Marakele – Bontle Camp Site – October 2007
Well, after a lot of deliberation about the weather on Friday & a "Are you sure we should be doing this" phone call from Sue during the day (It was coming down in buckets in JHB), we decided that we might as well learn to cope with putting the tent up in the wet, completed the final preparations for a wet weekend and headed off on our one night reconnaissance of Marakele at 8:00 am on Saturday morning. I think the kids would not have forgiven us if we didn't go.
Other than the "Are you going far?" question from the pump attendant at the Engen One Stop at New Road, the trip to Bela-Bela (Warmbaths) up the N1 highway was really uneventful. The rain had all but dried up when we got to Bela-Bela and this seemed to lift the spirits in the Pathfinder substantially.
Dodging a couple of repaired potholes along the way & an 18 wheeler that seemed to think both sides of the road was his, we steamed down the well maintained 130 Km road between Bela-Bela & Thabazimbi. We topped up the tank in Thabazimbi and 16 Km later we arrived at Marakele.
My first impressions were “Damn, it’s green”. Marakele seems to have had some decent rainfall this year. Having said that, it wasn’t raining at that particular point in time at Marakele. The rain had dried up for the weekend. It was our lucky day!!!
We checked in (I had confirmed our reservation the day before), bought a family wild card, collected a map & bought some ice from the reception area (I think ice is all they have). They did not have any badges (A project for one of the kids) or any foodstuff, although with Thabazimbi only 16 Km away, I don’t think that this is much of a problem.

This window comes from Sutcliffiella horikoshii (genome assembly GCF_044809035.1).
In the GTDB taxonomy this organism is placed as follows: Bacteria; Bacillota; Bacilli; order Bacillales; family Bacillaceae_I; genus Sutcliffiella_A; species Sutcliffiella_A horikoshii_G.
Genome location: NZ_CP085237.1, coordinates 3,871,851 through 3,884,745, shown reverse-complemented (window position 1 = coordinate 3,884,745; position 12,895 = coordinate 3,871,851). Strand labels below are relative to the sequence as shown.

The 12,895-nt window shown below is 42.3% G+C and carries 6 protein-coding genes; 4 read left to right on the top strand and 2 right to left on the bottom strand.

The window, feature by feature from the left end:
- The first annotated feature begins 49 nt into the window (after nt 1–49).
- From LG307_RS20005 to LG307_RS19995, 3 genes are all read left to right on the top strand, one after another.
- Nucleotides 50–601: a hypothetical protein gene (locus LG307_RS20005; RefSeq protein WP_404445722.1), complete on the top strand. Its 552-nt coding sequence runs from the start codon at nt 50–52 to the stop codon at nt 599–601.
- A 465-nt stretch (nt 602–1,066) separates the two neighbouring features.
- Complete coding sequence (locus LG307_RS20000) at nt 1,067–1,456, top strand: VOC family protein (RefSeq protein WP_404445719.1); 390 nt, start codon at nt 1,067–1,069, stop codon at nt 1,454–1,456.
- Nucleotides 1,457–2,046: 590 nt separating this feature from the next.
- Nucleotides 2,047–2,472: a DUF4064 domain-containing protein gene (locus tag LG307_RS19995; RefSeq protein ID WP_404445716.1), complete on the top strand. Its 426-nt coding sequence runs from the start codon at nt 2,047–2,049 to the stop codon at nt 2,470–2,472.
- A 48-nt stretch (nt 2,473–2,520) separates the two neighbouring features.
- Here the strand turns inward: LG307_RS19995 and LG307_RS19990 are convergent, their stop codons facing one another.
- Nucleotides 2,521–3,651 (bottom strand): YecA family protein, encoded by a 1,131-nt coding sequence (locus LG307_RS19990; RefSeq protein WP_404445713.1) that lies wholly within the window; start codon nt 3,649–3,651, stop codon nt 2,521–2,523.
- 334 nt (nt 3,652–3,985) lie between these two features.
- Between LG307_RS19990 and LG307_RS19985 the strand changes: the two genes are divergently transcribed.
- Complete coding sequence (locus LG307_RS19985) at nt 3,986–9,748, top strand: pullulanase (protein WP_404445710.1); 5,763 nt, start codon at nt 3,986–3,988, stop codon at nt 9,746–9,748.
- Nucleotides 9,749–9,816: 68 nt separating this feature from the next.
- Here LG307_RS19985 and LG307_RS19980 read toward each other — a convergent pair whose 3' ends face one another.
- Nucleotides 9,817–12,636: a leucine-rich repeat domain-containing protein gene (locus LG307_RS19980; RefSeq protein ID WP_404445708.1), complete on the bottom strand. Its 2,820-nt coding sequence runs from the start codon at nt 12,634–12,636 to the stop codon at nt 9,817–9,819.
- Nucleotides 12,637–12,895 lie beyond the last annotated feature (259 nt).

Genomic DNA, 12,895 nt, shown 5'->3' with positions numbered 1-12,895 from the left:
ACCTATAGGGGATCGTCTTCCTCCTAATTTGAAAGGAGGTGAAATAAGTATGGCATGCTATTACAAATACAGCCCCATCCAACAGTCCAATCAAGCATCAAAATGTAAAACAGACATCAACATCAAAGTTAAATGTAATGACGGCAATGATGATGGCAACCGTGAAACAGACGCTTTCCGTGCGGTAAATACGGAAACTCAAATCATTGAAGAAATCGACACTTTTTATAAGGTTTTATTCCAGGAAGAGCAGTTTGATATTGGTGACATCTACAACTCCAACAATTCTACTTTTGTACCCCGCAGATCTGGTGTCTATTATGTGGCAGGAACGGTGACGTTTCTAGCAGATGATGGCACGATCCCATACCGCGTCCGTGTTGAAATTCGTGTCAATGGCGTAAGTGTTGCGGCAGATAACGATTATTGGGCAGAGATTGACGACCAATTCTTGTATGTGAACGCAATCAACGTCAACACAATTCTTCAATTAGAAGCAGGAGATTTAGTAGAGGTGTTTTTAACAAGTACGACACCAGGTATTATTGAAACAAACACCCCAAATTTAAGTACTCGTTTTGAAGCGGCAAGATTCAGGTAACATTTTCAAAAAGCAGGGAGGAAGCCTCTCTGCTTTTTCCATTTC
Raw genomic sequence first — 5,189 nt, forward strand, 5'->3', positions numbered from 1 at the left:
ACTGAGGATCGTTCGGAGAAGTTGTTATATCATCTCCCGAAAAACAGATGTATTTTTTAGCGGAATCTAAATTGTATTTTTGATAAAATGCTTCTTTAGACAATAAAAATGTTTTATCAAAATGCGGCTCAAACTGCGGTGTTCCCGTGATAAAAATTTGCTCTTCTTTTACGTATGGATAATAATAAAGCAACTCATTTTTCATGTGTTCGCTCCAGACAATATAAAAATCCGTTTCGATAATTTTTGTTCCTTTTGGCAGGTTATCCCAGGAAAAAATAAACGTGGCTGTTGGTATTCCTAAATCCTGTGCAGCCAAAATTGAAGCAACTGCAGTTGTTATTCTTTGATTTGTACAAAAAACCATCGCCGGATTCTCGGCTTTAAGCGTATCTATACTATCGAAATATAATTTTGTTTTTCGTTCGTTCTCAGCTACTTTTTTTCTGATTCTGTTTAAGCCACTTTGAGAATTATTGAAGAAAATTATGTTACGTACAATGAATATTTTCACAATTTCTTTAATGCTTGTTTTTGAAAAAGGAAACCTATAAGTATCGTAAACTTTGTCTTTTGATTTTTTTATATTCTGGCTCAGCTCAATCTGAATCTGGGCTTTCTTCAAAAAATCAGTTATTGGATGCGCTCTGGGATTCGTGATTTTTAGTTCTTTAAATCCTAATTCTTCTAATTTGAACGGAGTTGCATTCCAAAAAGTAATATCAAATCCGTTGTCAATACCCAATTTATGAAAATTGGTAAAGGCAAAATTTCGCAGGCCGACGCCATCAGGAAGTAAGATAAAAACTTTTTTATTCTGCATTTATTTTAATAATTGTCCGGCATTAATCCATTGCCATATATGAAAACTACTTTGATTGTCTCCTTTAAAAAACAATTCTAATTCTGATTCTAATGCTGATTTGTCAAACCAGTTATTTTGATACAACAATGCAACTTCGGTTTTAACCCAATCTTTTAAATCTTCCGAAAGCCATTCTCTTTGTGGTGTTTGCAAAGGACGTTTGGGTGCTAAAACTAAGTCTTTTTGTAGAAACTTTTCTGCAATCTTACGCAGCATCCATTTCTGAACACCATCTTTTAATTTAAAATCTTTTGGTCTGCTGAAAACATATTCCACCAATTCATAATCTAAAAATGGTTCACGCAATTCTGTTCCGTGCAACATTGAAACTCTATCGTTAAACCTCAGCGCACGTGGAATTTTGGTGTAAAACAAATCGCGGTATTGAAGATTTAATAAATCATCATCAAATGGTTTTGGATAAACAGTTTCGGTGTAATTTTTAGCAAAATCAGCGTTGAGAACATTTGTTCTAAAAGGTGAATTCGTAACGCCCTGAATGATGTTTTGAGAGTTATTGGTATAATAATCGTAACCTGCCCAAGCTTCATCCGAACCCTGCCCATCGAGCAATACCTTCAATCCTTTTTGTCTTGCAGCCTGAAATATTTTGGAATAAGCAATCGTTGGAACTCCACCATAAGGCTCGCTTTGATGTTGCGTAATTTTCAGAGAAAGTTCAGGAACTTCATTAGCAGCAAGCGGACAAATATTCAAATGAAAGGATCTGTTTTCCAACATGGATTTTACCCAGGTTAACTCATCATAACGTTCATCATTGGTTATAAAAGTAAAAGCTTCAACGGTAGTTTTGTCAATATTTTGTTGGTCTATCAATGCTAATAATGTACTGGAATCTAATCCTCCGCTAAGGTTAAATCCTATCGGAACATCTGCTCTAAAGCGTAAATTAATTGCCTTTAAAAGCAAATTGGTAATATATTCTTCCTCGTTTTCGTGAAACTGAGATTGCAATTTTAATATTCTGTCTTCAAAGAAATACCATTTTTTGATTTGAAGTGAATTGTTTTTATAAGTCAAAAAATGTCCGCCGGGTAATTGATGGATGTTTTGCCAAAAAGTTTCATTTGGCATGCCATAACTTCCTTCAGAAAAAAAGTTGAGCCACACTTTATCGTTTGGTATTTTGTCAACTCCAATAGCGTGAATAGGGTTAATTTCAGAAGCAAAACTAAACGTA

We drove in and started looking for a campsite. After driving around and looking at all the open ones, we settled on the first one we saw. An open area, in Rhino Loop, with great views of the plains & the water hole. In full view of 2 white rhino having a leisurely drink, a wildebeest or 2 and some ostrich, we unpacked the trailer. After setting up the campsite & having a leisurely lunch, decided to go and see if we could find some more animals.
The trail through the park is made up predominantly of graded sand roads, some tarred roads and one or two brand new concrete roads (up the steep sections) that an average sedan could manage easily. I don’t think much in the way of roads have been cut through the park and I seem to remember a figure of around 60 or 70 Km in total.
After driving up to the towers and seeing more Rhino, Kudu and Impala along the way, several things struck me. (1) I realised that we had probably been in the car for a good 7 hours that day. This is far too long for our kids and pandemonium was beginning to reign in the rear of the car. (2) I needed to push down harder on the camera button to take a picture & (3) the G & T back at the camp was calling my name in a big way. So we headed back to start supper & fix a thirst. The view from the towers is breathtaking. I would recommend it to anyone.